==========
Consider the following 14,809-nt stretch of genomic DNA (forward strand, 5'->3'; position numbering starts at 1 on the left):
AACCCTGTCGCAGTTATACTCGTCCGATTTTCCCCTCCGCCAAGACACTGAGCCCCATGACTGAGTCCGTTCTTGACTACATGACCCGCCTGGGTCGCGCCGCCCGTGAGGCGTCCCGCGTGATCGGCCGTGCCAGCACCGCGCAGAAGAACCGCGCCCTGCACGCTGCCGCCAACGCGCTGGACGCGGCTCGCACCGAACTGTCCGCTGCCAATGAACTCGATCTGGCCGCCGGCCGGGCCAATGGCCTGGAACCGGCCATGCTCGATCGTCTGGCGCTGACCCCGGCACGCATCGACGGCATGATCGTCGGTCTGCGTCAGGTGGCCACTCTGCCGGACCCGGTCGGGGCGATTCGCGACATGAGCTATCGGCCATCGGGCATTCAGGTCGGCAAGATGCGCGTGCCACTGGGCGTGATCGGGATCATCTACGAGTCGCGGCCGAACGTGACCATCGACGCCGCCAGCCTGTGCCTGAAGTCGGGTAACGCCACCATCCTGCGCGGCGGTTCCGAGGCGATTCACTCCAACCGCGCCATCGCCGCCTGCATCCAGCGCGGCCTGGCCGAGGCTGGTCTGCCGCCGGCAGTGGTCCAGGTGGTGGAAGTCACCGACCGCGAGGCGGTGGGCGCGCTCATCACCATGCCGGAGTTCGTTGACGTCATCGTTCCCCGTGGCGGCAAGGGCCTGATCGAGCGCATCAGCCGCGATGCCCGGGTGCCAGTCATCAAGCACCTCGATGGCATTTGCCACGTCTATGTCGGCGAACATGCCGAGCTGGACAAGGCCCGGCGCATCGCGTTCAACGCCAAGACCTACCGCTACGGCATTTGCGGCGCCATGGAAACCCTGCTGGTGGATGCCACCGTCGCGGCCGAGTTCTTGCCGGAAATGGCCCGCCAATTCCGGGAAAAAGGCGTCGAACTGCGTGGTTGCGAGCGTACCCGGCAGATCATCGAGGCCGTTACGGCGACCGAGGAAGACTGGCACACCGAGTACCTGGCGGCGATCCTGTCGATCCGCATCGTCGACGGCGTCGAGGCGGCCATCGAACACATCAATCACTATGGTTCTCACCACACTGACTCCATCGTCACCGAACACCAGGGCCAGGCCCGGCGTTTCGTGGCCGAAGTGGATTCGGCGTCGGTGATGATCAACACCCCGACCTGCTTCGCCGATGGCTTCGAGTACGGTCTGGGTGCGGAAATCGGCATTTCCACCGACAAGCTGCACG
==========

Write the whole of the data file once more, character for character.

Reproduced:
Consider the following 14,809-nt stretch of genomic DNA (forward strand, 5'->3'; position numbering starts at 1 on the left):
AACCCTGTCGCAGTTATACTCGTCCGATTTTCCCCTCCGCCAAGACACTGAGCCCCATGACTGAGTCCGTTCTTGACTACATGACCCGCCTGGGTCGCGCCGCCCGTGAGGCGTCCCGCGTGATCGGCCGTGCCAGCACCGCGCAGAAGAACCGCGCCCTGCACGCTGCCGCCAACGCGCTGGACGCGGCTCGCACCGAACTGTCCGCTGCCAATGAACTCGATCTGGCCGCCGGCCGGGCCAATGGCCTGGAACCGGCCATGCTCGATCGTCTGGCGCTGACCCCGGCACGCATCGACGGCATGATCGTCGGTCTGCGTCAGGTGGCCACTCTGCCGGACCCGGTCGGGGCGATTCGCGACATGAGCTATCGGCCATCGGGCATTCAGGTCGGCAAGATGCGCGTGCCACTGGGCGTGATCGGGATCATCTACGAGTCGCGGCCGAACGTGACCATCGACGCCGCCAGCCTGTGCCTGAAGTCGGGTAACGCCACCATCCTGCGCGGCGGTTCCGAGGCGATTCACTCCAACCGCGCCATCGCCGCCTGCATCCAGCGCGGCCTGGCCGAGGCTGGTCTGCCGCCGGCAGTGGTCCAGGTGGTGGAAGTCACCGACCGCGAGGCGGTGGGCGCGCTCATCACCATGCCGGAGTTCGTTGACGTCATCGTTCCCCGTGGCGGCAAGGGCCTGATCGAGCGCATCAGCCGCGATGCCCGGGTGCCAGTCATCAAGCACCTCGATGGCATTTGCCACGTCTATGTCGGCGAACATGCCGAGCTGGACAAGGCCCGGCGCATCGCGTTCAACGCCAAGACCTACCGCTACGGCATTTGCGGCGCCATGGAAACCCTGCTGGTGGATGCCACCGTCGCGGCCGAGTTCTTGCCGGAAATGGCCCGCCAATTCCGGGAAAAAGGCGTCGAACTGCGTGGTTGCGAGCGTACCCGGCAGATCATCGAGGCCGTTACGGCGACCGAGGAAGACTGGCACACCGAGTACCTGGCGGCGATCCTGTCGATCCGCATCGTCGACGGCGTCGAGGCGGCCATCGAACACATCAATCACTATGGTTCTCACCACACTGACTCCATCGTCACCGAACACCAGGGCCAGGCCCGGCGTTTCGTGGCCGAAGTGGATTCGGCGTCGGTGATGATCAACACCCCGACCTGCTTCGCCGATGGCTTCGAGTACGGTCTGGGTGCGGAAATCGGCATTTCCACCGACAAGCTGCACG